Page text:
American jazz singer Jon Hendricks, who pioneered the evocative vocalese style, have passed away at a New York City hospital on Wednesday. He was also well known for furthering the art of vocalese with the trio “Lambert, Hendricks & Ross.”
His death was confirmed by his daughter Aria Hendricks, as per a New York Times story.
The specific music genre Hendricks is well known for, Vocalese is a style of jazz singing wherein words are sung note for note to melodies that were originally created by a soloist’s improvisation. The idea was conceived by singer Eddie Jefferson but Hendricks and his jazz group expanded it well.
Born in September 16, 1921 in Newark, Ohio, John Carl Hendricks and his 14 siblings moved many times, following their father’s assignments as minister, before settling permanently in Toledo. There, he began his singing career at the age of seven. He said: “By the time I was 10, I was a local celebrity in Toledo.”
Hendricks formed a trio with singers Dave Lambert and Annie Ross when he moved to New York in 1952; whereby seven pioneering albums in the late 1950s and early 60s were released.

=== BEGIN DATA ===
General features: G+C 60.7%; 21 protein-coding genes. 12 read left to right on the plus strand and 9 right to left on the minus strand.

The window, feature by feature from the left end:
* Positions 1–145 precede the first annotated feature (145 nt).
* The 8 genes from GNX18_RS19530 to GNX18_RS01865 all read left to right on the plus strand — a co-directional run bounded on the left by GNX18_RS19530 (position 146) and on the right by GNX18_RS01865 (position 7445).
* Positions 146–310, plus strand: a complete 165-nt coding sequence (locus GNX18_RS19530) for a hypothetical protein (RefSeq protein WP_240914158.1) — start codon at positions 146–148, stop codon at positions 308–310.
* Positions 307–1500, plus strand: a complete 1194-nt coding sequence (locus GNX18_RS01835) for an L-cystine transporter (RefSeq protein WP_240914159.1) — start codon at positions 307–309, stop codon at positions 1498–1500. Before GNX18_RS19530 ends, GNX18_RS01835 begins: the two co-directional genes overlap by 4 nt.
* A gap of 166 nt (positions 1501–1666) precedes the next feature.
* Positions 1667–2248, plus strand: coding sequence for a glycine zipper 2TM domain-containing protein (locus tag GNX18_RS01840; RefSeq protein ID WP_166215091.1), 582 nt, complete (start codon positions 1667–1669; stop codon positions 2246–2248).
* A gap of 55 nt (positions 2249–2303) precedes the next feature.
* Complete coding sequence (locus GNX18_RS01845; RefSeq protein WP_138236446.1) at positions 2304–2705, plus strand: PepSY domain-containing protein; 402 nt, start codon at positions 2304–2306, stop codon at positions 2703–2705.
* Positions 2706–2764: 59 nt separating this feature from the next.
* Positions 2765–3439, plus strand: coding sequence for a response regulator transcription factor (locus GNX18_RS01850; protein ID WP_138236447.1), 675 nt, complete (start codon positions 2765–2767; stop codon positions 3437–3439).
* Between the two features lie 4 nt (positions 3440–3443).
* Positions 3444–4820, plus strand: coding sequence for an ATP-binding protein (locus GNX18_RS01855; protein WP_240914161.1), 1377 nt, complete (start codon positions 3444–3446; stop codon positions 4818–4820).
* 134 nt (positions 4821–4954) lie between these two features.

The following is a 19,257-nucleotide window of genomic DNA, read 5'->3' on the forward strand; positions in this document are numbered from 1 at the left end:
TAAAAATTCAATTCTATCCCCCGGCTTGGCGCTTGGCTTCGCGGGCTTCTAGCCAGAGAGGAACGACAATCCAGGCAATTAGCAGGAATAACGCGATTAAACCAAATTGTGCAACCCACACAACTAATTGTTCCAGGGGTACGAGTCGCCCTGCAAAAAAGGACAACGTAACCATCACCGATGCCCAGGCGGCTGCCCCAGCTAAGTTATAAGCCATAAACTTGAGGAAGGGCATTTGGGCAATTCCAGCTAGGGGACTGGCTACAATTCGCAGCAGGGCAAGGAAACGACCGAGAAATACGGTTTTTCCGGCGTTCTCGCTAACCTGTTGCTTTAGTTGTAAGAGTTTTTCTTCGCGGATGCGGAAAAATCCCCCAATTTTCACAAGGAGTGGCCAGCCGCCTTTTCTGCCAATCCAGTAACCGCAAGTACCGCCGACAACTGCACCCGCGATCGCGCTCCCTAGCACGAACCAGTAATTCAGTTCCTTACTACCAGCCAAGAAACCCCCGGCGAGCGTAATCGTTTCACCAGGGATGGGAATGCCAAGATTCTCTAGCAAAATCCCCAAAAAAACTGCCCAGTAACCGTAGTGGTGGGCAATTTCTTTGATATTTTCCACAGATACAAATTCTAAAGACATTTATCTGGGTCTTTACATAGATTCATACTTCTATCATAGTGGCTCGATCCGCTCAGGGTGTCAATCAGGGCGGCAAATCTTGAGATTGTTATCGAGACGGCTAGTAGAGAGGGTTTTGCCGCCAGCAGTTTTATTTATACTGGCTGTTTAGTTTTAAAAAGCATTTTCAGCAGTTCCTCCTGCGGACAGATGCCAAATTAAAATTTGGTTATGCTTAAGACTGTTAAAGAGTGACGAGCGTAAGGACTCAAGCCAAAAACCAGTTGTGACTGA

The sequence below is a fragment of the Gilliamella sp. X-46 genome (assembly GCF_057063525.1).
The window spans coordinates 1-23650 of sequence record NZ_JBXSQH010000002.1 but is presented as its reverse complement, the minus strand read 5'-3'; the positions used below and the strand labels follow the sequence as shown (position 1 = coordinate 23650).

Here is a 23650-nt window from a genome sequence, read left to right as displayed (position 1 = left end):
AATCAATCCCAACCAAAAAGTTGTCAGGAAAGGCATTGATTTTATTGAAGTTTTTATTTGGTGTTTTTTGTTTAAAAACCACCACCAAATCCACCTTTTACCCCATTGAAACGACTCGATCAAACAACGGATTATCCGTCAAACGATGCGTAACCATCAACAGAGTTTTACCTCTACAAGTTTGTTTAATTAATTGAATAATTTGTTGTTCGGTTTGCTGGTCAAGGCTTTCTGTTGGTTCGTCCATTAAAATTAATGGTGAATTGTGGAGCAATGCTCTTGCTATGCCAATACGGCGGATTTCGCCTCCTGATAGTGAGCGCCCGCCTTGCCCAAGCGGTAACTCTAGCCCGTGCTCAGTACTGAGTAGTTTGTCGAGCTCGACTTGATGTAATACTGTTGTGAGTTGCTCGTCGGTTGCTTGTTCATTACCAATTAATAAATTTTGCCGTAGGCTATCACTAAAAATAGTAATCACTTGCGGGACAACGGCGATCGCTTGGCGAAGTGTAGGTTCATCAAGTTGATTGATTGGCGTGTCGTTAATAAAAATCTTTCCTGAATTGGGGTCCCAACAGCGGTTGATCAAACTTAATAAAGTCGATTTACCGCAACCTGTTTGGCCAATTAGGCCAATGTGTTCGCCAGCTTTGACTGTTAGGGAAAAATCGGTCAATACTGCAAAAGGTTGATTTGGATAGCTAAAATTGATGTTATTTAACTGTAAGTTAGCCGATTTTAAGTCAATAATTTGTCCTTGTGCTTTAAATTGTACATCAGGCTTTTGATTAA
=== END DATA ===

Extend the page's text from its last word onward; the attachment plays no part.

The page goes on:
Kurt Elling, a jazz vocalist and one of the current proponents of vocalese, described Hendricks as “the godfather of vocalese and perfector of the art”.
Ross left the trio in 1962 and he continued working well even when he was in his 90s.
Hendricks died on the same year and the same age with fellow musician Chuck Berry, one of the “original” Rock and Roll legends who died on March 2017.
To know how”vocalese” sounds like, watch this video by devoidzer01 shared on YouTube: